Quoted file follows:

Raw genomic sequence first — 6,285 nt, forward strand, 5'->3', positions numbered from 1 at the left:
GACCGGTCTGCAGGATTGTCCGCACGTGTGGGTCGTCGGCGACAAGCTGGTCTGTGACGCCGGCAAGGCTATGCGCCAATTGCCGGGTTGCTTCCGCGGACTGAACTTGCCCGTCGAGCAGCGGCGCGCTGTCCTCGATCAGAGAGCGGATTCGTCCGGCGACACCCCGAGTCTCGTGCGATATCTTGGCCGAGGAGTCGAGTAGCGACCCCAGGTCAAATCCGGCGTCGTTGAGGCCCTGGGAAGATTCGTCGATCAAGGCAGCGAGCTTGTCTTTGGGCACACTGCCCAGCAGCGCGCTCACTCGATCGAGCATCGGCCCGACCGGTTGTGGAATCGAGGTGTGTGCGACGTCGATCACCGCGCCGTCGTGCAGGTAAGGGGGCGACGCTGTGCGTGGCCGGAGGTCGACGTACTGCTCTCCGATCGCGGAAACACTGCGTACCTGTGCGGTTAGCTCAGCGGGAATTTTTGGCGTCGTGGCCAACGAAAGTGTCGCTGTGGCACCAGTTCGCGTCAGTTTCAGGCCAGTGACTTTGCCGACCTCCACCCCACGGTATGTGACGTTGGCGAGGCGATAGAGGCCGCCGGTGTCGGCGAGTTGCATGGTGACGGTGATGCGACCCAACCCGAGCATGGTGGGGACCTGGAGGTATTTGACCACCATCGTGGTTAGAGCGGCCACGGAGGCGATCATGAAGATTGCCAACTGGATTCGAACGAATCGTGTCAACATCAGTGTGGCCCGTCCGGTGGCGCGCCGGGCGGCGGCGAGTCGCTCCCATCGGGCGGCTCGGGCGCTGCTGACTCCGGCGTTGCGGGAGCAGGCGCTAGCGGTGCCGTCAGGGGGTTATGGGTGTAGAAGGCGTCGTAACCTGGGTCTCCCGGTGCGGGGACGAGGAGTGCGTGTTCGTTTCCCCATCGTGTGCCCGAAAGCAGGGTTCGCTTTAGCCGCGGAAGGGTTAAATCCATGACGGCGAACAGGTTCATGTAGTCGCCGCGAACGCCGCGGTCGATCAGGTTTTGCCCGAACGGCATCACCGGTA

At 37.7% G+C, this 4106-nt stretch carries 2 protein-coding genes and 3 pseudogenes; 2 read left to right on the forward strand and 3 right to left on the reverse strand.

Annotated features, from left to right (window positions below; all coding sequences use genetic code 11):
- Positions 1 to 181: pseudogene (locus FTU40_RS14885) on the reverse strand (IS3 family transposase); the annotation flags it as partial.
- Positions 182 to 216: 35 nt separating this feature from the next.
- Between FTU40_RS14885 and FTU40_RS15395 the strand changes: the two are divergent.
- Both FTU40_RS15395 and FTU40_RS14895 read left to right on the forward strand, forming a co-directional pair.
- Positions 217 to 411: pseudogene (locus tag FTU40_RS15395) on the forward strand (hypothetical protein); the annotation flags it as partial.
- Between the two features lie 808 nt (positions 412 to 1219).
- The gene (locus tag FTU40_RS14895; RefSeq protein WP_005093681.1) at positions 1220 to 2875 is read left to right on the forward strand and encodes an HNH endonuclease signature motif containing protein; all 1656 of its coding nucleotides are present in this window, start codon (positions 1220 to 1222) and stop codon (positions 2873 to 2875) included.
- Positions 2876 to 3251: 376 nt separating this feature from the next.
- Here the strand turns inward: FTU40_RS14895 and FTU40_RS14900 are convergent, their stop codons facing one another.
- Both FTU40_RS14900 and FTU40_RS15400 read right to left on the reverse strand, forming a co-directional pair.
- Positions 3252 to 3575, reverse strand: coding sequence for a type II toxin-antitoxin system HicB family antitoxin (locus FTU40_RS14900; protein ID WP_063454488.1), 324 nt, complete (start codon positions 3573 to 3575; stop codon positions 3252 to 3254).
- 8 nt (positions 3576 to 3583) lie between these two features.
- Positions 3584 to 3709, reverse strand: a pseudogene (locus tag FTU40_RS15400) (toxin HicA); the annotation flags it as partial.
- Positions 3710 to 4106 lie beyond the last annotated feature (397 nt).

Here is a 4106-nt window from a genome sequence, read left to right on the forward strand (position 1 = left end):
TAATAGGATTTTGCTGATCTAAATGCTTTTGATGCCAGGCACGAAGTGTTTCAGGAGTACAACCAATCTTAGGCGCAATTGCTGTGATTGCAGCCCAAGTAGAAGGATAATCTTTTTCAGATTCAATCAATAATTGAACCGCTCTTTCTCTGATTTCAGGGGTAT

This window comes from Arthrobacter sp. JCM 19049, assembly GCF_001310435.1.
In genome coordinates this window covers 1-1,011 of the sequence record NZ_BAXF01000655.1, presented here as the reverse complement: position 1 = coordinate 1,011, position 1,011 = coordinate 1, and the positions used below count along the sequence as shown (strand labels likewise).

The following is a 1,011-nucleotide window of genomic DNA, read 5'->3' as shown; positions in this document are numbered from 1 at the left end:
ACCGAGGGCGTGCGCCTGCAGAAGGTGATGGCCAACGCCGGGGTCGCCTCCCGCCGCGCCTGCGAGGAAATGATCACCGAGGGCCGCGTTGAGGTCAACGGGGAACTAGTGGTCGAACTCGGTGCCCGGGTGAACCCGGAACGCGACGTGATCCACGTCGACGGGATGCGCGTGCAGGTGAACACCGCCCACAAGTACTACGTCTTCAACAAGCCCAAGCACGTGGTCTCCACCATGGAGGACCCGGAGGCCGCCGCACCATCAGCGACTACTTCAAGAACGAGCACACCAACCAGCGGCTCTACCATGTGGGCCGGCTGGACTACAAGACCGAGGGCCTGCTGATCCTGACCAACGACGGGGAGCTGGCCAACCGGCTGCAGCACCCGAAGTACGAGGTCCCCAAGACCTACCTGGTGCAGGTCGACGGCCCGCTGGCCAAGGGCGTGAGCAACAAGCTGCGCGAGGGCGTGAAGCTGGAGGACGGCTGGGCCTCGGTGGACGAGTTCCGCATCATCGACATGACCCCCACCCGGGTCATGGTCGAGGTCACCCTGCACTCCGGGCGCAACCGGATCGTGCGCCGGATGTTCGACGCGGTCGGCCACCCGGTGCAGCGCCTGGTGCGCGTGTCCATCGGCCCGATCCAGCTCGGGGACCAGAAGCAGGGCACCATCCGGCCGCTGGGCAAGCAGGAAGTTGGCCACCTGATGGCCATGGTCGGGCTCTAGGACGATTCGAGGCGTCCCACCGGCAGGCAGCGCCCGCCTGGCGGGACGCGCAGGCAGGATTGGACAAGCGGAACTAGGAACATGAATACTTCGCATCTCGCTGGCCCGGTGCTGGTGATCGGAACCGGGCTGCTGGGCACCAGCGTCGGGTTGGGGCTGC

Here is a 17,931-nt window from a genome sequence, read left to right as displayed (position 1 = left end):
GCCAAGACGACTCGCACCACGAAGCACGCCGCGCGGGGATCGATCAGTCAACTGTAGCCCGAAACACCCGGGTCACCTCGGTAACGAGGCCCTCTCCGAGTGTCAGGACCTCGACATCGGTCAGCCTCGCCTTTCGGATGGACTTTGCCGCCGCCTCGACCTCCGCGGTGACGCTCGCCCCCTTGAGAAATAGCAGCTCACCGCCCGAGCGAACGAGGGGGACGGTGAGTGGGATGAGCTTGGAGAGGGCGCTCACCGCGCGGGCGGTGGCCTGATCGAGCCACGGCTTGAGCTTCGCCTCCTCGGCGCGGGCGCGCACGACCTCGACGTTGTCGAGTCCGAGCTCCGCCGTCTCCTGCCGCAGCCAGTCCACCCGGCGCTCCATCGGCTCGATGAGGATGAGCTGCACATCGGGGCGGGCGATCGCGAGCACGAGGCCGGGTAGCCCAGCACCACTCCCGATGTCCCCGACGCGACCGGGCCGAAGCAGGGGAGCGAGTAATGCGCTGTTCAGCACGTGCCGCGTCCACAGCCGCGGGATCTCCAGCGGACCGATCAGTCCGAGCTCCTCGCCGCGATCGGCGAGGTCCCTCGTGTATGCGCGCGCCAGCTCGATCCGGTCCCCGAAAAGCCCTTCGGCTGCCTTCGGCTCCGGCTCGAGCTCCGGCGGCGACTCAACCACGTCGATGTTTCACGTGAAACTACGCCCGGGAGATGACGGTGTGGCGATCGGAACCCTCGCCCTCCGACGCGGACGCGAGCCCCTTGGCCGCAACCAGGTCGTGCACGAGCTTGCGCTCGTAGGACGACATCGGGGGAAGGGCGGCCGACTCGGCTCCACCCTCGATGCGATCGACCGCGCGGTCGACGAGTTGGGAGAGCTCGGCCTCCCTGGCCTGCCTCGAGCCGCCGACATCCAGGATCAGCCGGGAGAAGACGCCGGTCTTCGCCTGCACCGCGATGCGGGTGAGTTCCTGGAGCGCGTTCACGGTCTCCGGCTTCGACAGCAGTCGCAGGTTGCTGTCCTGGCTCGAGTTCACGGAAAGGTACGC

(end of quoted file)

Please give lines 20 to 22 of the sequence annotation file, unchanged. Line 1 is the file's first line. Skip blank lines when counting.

TAATAGGATTTTGCTGATCTAAATGCTTTTGATGCCAGGCACGAAGTGTTTCAGGAGTACAACCAATCTTAGGCGCAATTGCTGTGATTGCAGCCCAAGTAGAAGGATAATCTTTTTCAGATTCAATCAATAATTGAACCGCTCTTTCTCTGATTTCAGGGGTAT

This window comes from Arthrobacter sp. JCM 19049, assembly GCF_001310435.1.
In genome coordinates this window covers 1-1,011 of the sequence record NZ_BAXF01000655.1, presented here as the reverse complement: position 1 = coordinate 1,011, position 1,011 = coordinate 1, and the positions used below count along the sequence as shown (strand labels likewise).